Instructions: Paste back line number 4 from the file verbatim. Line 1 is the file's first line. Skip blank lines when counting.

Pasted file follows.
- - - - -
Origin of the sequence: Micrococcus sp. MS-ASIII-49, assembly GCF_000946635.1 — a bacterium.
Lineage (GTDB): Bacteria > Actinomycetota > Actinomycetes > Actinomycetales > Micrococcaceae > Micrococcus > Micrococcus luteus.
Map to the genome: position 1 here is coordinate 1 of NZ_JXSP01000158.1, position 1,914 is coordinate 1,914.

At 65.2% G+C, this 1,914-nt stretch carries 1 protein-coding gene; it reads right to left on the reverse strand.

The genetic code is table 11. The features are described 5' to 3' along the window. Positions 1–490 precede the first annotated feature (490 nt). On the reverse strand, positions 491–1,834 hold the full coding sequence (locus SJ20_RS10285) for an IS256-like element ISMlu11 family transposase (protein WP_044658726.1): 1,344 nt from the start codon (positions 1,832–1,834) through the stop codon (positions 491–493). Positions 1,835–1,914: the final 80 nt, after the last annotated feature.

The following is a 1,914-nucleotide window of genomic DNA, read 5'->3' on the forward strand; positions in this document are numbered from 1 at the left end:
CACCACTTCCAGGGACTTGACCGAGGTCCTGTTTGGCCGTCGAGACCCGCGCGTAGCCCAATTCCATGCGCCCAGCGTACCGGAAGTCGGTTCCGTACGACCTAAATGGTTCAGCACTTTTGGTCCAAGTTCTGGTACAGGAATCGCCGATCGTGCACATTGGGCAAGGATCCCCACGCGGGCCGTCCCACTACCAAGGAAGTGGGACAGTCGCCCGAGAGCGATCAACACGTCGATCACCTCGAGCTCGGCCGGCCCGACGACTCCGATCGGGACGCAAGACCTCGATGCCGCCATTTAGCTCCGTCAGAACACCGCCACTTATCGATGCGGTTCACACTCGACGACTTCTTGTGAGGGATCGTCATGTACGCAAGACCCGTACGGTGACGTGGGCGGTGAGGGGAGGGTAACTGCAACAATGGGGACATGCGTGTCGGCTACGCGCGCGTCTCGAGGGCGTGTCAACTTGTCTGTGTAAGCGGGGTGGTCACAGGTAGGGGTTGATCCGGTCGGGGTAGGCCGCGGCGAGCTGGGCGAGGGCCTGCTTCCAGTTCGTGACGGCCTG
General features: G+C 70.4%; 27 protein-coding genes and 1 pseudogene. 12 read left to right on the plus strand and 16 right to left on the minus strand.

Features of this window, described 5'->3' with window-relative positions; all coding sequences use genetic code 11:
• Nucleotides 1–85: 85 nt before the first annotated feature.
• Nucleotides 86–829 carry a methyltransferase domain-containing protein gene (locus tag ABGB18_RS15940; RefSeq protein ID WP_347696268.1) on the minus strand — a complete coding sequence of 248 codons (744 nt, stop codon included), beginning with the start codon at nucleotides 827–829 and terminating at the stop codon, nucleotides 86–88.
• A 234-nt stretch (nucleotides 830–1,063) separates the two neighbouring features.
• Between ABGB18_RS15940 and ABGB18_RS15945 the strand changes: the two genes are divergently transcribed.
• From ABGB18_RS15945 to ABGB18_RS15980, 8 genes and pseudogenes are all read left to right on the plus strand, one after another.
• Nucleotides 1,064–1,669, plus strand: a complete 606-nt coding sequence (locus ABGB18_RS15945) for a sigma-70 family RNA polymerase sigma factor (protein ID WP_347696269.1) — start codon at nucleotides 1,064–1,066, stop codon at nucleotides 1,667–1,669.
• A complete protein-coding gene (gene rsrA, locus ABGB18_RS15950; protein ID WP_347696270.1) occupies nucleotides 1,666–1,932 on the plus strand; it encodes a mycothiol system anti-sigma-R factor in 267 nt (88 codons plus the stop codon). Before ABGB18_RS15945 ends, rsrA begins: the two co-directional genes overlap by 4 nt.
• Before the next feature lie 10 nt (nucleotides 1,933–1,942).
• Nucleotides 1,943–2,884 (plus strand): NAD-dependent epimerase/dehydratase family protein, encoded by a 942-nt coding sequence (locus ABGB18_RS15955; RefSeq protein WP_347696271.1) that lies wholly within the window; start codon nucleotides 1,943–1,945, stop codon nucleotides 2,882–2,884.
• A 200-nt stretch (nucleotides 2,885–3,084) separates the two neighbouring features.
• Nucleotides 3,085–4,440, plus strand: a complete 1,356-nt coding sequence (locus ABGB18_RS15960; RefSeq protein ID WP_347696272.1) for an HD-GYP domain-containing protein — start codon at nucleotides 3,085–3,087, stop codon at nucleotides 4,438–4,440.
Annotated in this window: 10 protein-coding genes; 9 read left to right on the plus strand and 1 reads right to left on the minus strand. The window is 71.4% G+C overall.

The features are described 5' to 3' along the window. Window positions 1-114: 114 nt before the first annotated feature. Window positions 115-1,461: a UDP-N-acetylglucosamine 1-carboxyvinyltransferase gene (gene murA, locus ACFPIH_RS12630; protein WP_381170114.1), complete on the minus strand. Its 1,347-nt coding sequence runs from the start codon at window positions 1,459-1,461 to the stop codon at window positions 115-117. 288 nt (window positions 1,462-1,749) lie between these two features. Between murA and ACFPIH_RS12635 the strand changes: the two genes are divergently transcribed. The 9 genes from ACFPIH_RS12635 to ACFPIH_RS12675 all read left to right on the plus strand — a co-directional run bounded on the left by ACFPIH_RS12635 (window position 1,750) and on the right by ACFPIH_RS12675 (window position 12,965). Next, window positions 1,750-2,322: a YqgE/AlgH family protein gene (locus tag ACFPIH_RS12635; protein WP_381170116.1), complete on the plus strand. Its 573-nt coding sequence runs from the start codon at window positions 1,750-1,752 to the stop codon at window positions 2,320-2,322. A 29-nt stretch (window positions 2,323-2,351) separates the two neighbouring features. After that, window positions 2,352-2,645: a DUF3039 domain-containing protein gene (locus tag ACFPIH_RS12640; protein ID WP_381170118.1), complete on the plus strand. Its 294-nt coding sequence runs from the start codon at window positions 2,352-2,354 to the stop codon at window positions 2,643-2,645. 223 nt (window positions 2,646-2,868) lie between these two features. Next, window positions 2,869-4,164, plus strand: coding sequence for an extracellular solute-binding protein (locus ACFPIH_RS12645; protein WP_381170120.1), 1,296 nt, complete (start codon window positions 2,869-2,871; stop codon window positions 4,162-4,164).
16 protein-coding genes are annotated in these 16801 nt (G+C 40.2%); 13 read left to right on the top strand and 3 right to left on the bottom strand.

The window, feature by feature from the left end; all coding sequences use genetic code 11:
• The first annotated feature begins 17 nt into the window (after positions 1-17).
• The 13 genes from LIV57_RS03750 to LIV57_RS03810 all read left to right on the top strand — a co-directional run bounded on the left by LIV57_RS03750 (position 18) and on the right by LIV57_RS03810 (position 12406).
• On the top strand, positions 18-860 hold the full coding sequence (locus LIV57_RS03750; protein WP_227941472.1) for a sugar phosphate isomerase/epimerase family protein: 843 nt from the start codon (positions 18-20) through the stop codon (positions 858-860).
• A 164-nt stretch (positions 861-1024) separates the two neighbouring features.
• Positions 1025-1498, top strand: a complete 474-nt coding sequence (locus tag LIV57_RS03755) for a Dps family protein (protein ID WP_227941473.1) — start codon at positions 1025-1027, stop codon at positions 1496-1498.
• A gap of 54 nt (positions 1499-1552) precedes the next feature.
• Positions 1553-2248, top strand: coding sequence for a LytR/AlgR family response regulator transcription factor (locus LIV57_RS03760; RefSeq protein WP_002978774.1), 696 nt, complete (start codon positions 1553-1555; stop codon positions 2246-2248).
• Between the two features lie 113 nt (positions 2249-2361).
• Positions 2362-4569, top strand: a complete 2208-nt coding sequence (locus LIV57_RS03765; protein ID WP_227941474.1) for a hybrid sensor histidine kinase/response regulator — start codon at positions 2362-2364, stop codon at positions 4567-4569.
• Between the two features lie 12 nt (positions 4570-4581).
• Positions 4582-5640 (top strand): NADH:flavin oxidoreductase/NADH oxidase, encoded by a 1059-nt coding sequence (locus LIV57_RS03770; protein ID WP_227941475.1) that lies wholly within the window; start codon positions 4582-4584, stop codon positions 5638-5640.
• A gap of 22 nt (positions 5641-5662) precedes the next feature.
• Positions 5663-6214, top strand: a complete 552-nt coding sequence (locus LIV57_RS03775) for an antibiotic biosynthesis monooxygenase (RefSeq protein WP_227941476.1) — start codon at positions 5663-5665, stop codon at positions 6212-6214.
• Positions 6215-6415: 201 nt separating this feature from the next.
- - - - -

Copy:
At 65.2% G+C, this 1,914-nt stretch carries 1 protein-coding gene; it reads right to left on the reverse strand.